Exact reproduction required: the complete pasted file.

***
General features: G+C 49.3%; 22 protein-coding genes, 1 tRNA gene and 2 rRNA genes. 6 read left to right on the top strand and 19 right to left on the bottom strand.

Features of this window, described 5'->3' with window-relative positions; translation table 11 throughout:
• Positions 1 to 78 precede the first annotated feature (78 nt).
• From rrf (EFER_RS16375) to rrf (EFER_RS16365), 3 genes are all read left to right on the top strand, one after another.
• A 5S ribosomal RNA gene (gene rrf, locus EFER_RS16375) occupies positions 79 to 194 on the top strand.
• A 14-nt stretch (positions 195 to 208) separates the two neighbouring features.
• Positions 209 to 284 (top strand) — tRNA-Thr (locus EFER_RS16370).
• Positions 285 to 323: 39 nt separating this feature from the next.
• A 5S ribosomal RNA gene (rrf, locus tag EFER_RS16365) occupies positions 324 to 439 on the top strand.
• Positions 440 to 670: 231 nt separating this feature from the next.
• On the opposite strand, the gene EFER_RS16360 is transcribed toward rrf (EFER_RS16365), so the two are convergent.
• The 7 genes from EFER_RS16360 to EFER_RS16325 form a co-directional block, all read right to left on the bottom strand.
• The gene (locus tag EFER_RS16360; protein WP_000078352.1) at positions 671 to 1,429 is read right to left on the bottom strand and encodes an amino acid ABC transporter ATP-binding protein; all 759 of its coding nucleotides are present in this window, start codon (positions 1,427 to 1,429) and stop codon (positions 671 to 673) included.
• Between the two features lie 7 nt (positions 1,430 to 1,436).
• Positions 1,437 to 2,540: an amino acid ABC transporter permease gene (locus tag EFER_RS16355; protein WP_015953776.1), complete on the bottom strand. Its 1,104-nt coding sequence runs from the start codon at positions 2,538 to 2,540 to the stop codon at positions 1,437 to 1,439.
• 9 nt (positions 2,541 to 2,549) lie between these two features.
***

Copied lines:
General features: G+C 49.3%; 22 protein-coding genes, 1 tRNA gene and 2 rRNA genes. 6 read left to right on the top strand and 19 right to left on the bottom strand.

Features of this window, described 5'->3' with window-relative positions; translation table 11 throughout:
• Positions 1 to 78 precede the first annotated feature (78 nt).
• From rrf (EFER_RS16375) to rrf (EFER_RS16365), 3 genes are all read left to right on the top strand, one after another.
• A 5S ribosomal RNA gene (gene rrf, locus EFER_RS16375) occupies positions 79 to 194 on the top strand.
• A 14-nt stretch (positions 195 to 208) separates the two neighbouring features.
• Positions 209 to 284 (top strand) — tRNA-Thr (locus EFER_RS16370).
• Positions 285 to 323: 39 nt separating this feature from the next.
• A 5S ribosomal RNA gene (rrf, locus tag EFER_RS16365) occupies positions 324 to 439 on the top strand.
• Positions 440 to 670: 231 nt separating this feature from the next.
• On the opposite strand, the gene EFER_RS16360 is transcribed toward rrf (EFER_RS16365), so the two are convergent.
• The 7 genes from EFER_RS16360 to EFER_RS16325 form a co-directional block, all read right to left on the bottom strand.
• The gene (locus tag EFER_RS16360; protein WP_000078352.1) at positions 671 to 1,429 is read right to left on the bottom strand and encodes an amino acid ABC transporter ATP-binding protein; all 759 of its coding nucleotides are present in this window, start codon (positions 1,427 to 1,429) and stop codon (positions 671 to 673) included.
• Between the two features lie 7 nt (positions 1,430 to 1,436).
• Positions 1,437 to 2,540: an amino acid ABC transporter permease gene (locus tag EFER_RS16355; protein WP_015953776.1), complete on the bottom strand. Its 1,104-nt coding sequence runs from the start codon at positions 2,538 to 2,540 to the stop codon at positions 1,437 to 1,439.
• 9 nt (positions 2,541 to 2,549) lie between these two features.